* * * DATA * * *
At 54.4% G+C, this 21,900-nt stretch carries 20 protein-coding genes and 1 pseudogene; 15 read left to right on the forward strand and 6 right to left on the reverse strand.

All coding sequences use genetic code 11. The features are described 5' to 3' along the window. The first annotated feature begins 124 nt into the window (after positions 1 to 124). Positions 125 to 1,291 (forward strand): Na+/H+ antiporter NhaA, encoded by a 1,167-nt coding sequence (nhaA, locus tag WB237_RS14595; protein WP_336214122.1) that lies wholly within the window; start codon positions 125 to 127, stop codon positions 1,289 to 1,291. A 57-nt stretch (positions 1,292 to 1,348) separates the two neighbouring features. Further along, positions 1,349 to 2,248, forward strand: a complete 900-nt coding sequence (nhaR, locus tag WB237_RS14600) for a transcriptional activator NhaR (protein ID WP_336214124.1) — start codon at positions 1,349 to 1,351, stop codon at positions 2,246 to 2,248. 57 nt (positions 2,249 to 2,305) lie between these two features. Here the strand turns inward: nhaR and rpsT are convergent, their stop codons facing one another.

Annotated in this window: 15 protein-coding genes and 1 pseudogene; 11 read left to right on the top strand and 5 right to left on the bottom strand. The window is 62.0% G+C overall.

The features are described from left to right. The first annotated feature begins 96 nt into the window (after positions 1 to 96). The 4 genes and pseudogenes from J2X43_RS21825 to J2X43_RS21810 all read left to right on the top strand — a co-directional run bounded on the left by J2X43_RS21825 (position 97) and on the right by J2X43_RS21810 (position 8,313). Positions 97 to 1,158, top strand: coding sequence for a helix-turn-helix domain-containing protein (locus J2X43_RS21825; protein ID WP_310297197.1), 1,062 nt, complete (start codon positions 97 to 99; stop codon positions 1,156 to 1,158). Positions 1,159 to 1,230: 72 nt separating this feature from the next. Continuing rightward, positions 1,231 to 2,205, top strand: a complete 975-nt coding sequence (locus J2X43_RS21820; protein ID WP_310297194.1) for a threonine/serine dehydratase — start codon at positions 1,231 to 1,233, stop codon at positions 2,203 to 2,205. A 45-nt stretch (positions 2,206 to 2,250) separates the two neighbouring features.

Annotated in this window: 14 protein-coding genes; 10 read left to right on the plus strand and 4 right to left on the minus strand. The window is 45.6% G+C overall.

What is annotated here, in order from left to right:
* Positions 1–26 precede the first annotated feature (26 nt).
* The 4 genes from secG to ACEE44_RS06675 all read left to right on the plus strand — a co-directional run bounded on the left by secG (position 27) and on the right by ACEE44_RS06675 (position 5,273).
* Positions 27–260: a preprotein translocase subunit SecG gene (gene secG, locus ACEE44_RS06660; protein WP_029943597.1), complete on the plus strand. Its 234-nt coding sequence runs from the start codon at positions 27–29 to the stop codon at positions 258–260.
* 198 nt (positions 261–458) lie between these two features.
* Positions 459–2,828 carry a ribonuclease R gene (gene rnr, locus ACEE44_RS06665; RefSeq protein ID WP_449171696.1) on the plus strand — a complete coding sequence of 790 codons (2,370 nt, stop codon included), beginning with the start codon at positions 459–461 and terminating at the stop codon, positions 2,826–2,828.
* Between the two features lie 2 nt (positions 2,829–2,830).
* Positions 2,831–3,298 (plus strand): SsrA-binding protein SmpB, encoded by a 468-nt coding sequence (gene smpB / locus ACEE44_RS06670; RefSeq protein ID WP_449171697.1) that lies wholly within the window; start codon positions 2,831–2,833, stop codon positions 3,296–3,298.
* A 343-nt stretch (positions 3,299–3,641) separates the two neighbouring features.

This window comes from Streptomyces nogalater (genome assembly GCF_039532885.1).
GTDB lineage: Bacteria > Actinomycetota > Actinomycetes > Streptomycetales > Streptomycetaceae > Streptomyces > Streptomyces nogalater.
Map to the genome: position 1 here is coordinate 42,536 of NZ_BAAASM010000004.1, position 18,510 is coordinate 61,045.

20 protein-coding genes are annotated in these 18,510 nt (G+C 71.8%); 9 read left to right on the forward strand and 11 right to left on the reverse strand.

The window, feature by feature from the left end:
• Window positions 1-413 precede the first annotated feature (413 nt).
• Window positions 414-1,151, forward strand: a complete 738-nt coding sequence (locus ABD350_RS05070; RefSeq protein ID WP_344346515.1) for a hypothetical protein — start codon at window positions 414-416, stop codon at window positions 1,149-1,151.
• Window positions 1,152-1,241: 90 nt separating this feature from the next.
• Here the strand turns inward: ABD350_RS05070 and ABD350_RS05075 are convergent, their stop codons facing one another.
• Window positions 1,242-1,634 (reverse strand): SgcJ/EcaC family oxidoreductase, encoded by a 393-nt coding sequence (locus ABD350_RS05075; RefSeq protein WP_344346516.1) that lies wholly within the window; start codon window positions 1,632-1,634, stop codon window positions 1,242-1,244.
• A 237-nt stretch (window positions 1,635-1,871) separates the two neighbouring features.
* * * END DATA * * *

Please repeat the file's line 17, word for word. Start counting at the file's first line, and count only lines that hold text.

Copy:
Map to the genome: position 1 here is coordinate 42,536 of NZ_BAAASM010000004.1, position 18,510 is coordinate 61,045.